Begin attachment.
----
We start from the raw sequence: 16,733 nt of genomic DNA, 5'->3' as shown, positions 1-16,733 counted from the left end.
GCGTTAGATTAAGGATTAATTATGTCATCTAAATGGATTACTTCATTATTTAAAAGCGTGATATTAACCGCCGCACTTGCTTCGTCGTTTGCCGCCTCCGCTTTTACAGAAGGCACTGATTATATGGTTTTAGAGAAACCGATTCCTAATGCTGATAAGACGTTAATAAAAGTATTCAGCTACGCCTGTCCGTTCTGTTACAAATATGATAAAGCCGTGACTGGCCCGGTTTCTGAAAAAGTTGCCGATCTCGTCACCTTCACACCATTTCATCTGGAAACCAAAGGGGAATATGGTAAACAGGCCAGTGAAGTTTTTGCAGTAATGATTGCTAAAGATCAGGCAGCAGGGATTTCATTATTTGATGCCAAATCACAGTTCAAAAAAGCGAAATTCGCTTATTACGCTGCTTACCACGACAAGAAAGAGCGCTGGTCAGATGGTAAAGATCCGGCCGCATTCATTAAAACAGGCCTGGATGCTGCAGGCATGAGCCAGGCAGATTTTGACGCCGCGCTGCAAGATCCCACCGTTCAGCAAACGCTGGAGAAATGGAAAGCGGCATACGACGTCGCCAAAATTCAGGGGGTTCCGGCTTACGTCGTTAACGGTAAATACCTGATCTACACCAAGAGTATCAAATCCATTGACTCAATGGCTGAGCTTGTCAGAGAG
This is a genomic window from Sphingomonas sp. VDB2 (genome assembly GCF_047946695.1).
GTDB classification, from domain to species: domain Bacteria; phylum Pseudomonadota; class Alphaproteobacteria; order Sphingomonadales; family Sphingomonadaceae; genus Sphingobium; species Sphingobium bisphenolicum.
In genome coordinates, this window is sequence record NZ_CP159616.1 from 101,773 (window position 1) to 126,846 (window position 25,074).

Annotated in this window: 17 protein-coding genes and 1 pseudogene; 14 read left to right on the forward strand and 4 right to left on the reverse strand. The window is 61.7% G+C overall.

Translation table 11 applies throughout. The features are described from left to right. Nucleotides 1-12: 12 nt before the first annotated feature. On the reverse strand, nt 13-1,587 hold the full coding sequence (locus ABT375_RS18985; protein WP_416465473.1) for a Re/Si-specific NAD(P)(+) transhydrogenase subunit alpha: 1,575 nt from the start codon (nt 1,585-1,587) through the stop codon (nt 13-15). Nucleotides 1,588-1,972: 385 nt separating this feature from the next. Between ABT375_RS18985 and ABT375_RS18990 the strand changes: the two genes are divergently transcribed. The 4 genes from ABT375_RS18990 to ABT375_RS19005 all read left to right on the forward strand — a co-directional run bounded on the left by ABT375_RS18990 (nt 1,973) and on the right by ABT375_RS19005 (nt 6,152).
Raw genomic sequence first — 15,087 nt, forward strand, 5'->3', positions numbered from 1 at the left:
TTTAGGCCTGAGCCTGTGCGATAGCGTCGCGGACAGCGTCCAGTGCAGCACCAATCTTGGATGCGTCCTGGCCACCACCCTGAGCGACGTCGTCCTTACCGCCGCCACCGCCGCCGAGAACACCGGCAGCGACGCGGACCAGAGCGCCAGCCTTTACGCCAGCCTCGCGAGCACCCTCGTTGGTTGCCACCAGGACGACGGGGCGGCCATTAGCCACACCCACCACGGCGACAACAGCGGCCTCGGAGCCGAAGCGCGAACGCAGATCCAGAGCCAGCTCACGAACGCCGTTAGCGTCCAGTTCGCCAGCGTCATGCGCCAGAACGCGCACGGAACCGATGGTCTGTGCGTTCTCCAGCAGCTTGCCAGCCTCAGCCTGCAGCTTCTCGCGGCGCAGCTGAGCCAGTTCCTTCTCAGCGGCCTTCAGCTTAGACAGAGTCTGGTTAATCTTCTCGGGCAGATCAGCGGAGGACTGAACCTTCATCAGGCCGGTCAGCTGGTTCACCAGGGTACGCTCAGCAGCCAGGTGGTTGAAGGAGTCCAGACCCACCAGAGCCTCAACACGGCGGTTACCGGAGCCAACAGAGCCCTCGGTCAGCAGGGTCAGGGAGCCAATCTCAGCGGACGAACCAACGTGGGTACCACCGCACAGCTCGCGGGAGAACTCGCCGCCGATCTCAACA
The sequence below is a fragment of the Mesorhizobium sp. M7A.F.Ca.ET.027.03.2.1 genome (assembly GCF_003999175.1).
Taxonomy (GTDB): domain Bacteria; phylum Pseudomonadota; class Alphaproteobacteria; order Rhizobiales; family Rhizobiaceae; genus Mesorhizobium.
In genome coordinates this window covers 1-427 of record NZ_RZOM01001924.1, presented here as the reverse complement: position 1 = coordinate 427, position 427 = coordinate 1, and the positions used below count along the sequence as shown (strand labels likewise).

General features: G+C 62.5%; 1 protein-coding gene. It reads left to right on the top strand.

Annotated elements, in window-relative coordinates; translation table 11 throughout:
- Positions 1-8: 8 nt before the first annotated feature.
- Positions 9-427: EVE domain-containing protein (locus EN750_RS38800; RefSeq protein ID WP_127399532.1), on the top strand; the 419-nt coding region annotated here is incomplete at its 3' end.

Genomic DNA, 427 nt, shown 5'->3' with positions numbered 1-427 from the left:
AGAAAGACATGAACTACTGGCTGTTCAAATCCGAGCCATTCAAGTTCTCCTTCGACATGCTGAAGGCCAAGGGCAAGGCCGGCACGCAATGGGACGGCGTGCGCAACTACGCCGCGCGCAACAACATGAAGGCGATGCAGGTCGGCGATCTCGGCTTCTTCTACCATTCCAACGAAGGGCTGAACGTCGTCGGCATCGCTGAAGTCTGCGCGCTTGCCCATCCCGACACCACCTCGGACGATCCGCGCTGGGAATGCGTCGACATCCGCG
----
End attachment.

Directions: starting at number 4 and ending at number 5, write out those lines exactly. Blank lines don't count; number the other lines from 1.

GTDB classification, from domain to species: domain Bacteria; phylum Pseudomonadota; class Alphaproteobacteria; order Sphingomonadales; family Sphingomonadaceae; genus Sphingobium; species Sphingobium bisphenolicum.
In genome coordinates, this window is sequence record NZ_CP159616.1 from 101,773 (window position 1) to 126,846 (window position 25,074).